I leave 2017 and enter the new year feeling grateful and optimistic. I am glad I decided to take this year-long time-out in China, instead of going straight home to my old life in Amsterdam. Today I feel a lot more positive about returning to Amsterdam than I did half a year ago when I was in deep emotional turmoil. The dust has settled, I am happy and focused and I see a lot of professional and personal possibilities, in The Netherlands and in China. I don’t know where ‘home’ will be a year from now, but whether it is in Kunming or in Amsterdam, it will be a good place for me.
Since giving a lecture about bike touring at a jam-packed Nordica gallery two weeks ago my social life here in Kunming has really taken off. I met two fellow tea nerds and together we are exploring tea culture and learning as much as we can on what is hopefully going to be a weekly excursion. More about that in a later blog post. I also met a lot of cool ladies, so the last week I have been meeting up with them for bike rides, a glass of wine, dinner great conversation.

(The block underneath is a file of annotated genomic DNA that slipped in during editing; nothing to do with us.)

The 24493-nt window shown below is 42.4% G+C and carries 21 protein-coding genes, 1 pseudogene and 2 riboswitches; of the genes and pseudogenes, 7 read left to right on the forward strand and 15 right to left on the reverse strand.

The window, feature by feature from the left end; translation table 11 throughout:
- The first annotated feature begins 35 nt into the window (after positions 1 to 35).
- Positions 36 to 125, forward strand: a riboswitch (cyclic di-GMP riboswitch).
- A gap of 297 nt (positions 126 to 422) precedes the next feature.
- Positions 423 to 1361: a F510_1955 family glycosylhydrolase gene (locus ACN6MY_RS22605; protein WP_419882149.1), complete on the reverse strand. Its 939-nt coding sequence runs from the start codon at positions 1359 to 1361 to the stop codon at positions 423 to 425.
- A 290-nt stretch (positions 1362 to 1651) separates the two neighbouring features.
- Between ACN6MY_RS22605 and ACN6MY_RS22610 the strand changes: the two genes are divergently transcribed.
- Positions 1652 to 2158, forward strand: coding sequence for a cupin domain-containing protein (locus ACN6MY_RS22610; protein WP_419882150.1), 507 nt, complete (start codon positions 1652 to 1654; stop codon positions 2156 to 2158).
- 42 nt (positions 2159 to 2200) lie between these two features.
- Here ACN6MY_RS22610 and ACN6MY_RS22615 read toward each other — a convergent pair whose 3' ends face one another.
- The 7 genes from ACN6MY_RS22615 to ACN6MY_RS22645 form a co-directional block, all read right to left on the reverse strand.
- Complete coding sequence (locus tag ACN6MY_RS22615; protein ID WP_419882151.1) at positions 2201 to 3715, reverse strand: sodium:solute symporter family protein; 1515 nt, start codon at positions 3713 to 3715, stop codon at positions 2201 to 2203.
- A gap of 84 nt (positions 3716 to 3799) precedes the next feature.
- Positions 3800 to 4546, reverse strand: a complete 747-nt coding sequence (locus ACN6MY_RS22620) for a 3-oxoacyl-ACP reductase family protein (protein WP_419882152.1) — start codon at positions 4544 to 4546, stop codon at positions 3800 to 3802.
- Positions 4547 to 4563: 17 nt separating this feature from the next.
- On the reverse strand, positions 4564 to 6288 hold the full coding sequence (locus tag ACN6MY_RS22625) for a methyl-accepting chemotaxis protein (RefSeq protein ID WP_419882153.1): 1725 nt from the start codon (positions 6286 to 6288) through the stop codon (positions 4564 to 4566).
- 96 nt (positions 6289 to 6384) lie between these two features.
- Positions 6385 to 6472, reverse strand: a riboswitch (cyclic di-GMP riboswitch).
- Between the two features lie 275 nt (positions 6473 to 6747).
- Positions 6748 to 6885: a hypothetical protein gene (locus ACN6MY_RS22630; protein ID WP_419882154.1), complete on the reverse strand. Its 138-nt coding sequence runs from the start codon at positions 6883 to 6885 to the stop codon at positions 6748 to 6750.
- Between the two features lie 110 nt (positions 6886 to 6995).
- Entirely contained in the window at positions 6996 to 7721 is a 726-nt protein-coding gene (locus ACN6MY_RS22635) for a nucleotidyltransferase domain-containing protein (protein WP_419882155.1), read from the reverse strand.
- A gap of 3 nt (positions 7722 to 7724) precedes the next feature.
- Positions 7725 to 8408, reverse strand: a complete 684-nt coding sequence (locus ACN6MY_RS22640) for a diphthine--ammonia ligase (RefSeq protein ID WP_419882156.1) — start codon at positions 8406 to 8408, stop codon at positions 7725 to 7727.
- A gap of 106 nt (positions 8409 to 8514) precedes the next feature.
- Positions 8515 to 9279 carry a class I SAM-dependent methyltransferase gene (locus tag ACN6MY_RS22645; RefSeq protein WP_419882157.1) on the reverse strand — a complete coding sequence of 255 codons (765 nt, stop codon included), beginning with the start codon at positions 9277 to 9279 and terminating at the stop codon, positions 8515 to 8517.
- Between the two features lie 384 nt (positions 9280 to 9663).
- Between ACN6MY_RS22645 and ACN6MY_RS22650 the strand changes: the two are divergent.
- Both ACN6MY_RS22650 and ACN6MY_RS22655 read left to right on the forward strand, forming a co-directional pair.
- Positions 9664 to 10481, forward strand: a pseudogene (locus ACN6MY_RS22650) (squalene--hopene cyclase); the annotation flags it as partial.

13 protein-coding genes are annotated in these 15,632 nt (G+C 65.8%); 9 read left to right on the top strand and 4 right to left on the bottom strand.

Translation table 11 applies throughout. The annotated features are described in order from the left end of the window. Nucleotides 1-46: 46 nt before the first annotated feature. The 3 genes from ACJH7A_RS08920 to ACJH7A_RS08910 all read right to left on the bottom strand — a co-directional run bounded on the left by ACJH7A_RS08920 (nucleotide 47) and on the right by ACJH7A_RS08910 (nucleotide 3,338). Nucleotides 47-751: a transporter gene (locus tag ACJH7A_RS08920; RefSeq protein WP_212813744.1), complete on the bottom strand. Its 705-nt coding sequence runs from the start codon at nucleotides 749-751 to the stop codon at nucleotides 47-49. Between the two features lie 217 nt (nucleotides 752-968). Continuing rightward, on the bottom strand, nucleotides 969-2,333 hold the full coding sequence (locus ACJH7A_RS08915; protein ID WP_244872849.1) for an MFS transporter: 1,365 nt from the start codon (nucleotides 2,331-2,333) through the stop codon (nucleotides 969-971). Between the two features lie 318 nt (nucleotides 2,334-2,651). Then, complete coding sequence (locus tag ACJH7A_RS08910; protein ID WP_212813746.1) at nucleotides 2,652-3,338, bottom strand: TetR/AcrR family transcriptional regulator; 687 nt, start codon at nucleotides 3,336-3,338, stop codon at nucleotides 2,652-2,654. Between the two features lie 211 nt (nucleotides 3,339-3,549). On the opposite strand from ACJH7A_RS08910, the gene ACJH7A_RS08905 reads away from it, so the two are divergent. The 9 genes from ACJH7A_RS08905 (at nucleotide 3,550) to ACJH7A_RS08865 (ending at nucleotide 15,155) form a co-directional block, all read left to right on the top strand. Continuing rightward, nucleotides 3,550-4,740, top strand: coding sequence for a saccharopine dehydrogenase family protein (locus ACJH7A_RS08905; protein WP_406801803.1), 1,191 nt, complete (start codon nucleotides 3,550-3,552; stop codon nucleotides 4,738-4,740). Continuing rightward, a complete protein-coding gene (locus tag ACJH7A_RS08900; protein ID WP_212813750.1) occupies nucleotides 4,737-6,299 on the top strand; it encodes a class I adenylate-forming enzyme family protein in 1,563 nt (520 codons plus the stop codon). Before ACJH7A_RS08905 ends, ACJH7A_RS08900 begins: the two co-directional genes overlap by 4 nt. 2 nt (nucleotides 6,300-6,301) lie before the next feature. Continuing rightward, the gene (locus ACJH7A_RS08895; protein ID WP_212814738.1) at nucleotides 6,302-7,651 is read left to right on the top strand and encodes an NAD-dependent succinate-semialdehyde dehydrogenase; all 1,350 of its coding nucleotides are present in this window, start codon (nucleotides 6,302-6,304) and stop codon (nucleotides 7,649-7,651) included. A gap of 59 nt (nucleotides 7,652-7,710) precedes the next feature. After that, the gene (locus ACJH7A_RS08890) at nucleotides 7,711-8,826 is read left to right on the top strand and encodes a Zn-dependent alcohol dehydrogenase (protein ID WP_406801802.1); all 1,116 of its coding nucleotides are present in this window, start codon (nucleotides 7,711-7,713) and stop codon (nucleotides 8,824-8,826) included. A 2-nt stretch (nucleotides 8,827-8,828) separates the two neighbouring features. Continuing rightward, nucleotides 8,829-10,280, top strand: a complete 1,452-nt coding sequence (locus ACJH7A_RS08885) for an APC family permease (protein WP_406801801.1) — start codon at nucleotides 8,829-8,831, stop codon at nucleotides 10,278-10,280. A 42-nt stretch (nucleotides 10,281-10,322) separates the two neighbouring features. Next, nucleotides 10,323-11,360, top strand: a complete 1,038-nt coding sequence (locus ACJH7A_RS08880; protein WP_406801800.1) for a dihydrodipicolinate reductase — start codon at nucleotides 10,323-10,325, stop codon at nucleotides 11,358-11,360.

S. is 32, works in finance, rides a bike and wants to train for an Iron Man race. K. is a glamorous 25 year old who has recently returned to China after a stint in the South of France and is currently in between jobs. D. is 34, has studied in France and is a freelance curator of cultural projects. L. is 30, has studied in Beijing and the UK and has a challenging job in tourism. All of them are either single or have a more or less steady boyfriend who is abroad. All of them are super nice, ambitious, funny as hell and trying to juggle the many expectations that a fast-changing urban Chinese society has of them.